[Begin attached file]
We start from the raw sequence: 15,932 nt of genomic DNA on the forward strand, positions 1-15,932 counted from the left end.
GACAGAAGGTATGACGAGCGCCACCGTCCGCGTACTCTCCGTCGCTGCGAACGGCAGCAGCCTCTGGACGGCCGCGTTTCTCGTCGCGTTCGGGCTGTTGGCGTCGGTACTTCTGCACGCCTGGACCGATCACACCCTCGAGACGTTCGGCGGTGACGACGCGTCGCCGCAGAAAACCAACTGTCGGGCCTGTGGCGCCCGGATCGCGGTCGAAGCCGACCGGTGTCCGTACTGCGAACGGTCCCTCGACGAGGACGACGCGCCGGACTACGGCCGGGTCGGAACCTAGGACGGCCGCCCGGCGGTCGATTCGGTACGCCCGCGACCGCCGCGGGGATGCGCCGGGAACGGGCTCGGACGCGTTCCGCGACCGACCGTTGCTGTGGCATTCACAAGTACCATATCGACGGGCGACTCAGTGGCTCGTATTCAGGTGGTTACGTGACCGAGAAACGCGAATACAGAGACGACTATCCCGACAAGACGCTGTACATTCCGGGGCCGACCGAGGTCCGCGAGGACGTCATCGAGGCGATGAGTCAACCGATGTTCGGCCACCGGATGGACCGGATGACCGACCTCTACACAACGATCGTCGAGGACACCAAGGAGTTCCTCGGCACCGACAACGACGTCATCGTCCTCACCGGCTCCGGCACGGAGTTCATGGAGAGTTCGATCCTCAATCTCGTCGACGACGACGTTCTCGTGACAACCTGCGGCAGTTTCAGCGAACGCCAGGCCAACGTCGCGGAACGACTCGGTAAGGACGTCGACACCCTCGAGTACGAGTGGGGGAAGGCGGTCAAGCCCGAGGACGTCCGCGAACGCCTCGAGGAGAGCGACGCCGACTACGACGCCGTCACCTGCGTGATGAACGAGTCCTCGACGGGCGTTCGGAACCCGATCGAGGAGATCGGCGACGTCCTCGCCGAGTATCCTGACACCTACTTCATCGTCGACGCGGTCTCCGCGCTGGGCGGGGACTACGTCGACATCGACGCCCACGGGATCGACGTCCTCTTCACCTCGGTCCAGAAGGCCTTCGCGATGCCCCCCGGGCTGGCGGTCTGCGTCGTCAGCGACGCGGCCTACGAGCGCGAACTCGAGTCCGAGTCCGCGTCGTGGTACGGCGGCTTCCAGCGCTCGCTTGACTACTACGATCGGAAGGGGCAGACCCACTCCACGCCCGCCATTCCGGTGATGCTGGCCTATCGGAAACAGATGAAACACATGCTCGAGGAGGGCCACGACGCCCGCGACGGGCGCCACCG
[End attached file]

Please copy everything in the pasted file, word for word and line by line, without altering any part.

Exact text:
We start from the raw sequence: 15,932 nt of genomic DNA on the forward strand, positions 1-15,932 counted from the left end.
GACAGAAGGTATGACGAGCGCCACCGTCCGCGTACTCTCCGTCGCTGCGAACGGCAGCAGCCTCTGGACGGCCGCGTTTCTCGTCGCGTTCGGGCTGTTGGCGTCGGTACTTCTGCACGCCTGGACCGATCACACCCTCGAGACGTTCGGCGGTGACGACGCGTCGCCGCAGAAAACCAACTGTCGGGCCTGTGGCGCCCGGATCGCGGTCGAAGCCGACCGGTGTCCGTACTGCGAACGGTCCCTCGACGAGGACGACGCGCCGGACTACGGCCGGGTCGGAACCTAGGACGGCCGCCCGGCGGTCGATTCGGTACGCCCGCGACCGCCGCGGGGATGCGCCGGGAACGGGCTCGGACGCGTTCCGCGACCGACCGTTGCTGTGGCATTCACAAGTACCATATCGACGGGCGACTCAGTGGCTCGTATTCAGGTGGTTACGTGACCGAGAAACGCGAATACAGAGACGACTATCCCGACAAGACGCTGTACATTCCGGGGCCGACCGAGGTCCGCGAGGACGTCATCGAGGCGATGAGTCAACCGATGTTCGGCCACCGGATGGACCGGATGACCGACCTCTACACAACGATCGTCGAGGACACCAAGGAGTTCCTCGGCACCGACAACGACGTCATCGTCCTCACCGGCTCCGGCACGGAGTTCATGGAGAGTTCGATCCTCAATCTCGTCGACGACGACGTTCTCGTGACAACCTGCGGCAGTTTCAGCGAACGCCAGGCCAACGTCGCGGAACGACTCGGTAAGGACGTCGACACCCTCGAGTACGAGTGGGGGAAGGCGGTCAAGCCCGAGGACGTCCGCGAACGCCTCGAGGAGAGCGACGCCGACTACGACGCCGTCACCTGCGTGATGAACGAGTCCTCGACGGGCGTTCGGAACCCGATCGAGGAGATCGGCGACGTCCTCGCCGAGTATCCTGACACCTACTTCATCGTCGACGCGGTCTCCGCGCTGGGCGGGGACTACGTCGACATCGACGCCCACGGGATCGACGTCCTCTTCACCTCGGTCCAGAAGGCCTTCGCGATGCCCCCCGGGCTGGCGGTCTGCGTCGTCAGCGACGCGGCCTACGAGCGCGAACTCGAGTCCGAGTCCGCGTCGTGGTACGGCGGCTTCCAGCGCTCGCTTGACTACTACGATCGGAAGGGGCAGACCCACTCCACGCCCGCCATTCCGGTGATGCTGGCCTATCGGAAACAGATGAAACACATGCTCGAGGAGGGCCACGACGCCCGCGACGGGCGCCACCG